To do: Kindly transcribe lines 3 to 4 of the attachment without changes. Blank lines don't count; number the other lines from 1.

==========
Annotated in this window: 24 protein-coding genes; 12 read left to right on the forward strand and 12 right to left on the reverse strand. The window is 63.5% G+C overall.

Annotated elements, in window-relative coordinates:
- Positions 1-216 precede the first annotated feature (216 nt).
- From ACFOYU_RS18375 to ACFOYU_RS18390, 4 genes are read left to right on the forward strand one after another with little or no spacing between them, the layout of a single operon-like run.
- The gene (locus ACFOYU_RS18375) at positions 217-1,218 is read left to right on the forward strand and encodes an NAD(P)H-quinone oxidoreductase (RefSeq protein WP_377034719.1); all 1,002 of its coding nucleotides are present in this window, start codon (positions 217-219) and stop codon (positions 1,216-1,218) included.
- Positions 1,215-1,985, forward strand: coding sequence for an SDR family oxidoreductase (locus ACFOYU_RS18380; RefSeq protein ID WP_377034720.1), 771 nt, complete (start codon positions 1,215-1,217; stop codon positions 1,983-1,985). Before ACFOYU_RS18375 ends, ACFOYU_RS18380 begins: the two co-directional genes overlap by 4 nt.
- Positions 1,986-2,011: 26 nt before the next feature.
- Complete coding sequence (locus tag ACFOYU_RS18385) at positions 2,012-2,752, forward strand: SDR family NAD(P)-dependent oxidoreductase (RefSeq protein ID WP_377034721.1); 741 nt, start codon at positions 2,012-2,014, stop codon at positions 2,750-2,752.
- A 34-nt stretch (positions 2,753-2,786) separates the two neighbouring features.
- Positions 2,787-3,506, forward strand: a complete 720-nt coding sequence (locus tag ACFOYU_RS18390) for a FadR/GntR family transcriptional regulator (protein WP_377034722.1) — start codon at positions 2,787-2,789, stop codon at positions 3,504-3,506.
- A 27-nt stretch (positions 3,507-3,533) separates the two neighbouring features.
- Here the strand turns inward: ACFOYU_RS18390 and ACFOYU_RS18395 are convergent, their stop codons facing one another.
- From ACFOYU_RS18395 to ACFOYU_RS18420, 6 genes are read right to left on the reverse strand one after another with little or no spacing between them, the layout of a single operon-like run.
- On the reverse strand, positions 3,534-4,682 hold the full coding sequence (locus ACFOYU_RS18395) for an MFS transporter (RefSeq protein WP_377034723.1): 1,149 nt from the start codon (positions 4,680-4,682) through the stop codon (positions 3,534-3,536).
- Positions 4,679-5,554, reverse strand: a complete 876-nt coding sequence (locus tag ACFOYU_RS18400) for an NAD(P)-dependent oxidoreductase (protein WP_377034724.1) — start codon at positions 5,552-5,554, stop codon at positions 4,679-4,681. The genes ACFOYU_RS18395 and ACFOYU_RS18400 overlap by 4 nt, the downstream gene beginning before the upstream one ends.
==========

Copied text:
- Positions 1-216 precede the first annotated feature (216 nt).
- From ACFOYU_RS18375 to ACFOYU_RS18390, 4 genes are read left to right on the forward strand one after another with little or no spacing between them, the layout of a single operon-like run.